Competition among speaker manufacturers is tough, with about 400 brands vying for the home stereo buyer's dollar. Even so, executives at Cerwin-Vega, who plan to move the company and its 250 employees next month to a new building in Simi Valley, say sales doubled last year. The private, family-owned business declines to disclose its profits or revenue, but industry sources estimate sales at about $20 million.
Want to Maintain Quality
Company executives downplay Cerwin-Vega's growth, saying they don't want to expand too rapidly for fear that it might hurt the quality of their products. Said Roland MacBeth, director of sales and consumer products: "We simply don't want to be the largest loudspeaker manufacturer."
In fact, the company frequently limits the number of retailers that carry its speakers. For example, it will allow no more than 100 retailers nationwide to carry its newest models.
Cerwin-Vega tries to avoid retailers with financial problems, and has dodged the difficulties suffered by some of its counterparts that sold to Pacific Stereo, a chain that in May filed for bankruptcy court protection.
Cerwin-Vega also refuses to make speakers for sale under another company's name. It continues to do much of the work on its speakers by hand and has resisted moving its manufacturing operations overseas, as many competitors have, to cut costs.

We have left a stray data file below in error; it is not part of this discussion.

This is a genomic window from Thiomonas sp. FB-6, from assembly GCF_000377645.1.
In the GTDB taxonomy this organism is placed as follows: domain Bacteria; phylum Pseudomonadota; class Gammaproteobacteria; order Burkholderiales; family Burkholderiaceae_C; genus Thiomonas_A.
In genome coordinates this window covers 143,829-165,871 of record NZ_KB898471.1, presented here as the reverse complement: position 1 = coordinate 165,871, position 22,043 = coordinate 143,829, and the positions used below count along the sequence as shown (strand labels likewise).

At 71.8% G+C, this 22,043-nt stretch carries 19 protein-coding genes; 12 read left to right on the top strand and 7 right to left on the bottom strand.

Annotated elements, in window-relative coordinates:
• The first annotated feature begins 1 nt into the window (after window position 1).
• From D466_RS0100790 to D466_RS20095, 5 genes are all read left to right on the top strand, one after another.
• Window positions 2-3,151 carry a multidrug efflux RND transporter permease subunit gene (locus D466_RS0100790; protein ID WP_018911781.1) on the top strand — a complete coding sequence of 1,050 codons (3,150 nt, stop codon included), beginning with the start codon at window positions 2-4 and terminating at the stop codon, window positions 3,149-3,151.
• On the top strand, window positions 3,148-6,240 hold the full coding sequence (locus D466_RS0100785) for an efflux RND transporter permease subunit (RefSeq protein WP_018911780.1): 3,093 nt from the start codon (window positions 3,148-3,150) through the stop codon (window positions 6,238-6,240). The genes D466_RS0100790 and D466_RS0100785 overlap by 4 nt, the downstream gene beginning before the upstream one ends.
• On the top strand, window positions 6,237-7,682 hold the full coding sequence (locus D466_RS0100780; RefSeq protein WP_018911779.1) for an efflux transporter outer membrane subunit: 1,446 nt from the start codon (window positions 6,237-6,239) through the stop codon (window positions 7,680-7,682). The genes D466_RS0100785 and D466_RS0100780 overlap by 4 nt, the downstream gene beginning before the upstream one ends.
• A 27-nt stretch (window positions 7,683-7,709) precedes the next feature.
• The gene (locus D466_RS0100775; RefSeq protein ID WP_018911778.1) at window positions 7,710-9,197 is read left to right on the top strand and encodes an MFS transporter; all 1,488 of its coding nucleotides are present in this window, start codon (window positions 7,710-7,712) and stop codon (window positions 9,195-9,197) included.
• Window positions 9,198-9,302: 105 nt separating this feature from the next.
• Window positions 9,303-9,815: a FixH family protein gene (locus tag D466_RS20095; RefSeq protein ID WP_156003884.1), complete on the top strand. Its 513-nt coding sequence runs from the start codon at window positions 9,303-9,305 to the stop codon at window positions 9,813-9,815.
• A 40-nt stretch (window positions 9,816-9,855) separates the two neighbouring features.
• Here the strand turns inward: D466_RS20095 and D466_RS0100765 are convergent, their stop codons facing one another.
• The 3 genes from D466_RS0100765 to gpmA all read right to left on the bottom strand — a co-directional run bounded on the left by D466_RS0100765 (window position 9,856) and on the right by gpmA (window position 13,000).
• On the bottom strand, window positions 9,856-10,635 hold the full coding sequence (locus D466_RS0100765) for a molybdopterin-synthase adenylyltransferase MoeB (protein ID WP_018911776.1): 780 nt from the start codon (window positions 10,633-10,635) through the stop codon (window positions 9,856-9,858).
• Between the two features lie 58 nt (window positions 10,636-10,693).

Founder Was Aerospace Engineer
Company executives say their approach reflects the philosophy of founder Gene Czerwinski, a one-time aerospace engineer who loved big band music and was determined to reproduce it as realistically as possible.
Czerwinski founded the company in 1954 as Vega Associates. He soon added the "Cerwin," which is pronounced the same way the first part of his name is, so it can't be confused with another company named Vega.
Czerwinski, still the company's president, is involved in developing speakers. The business, however, now is run mainly by Marshall Buck, the chief acoustical engineer, and Czerwinski's daughter, Connie, who handles much of the administration.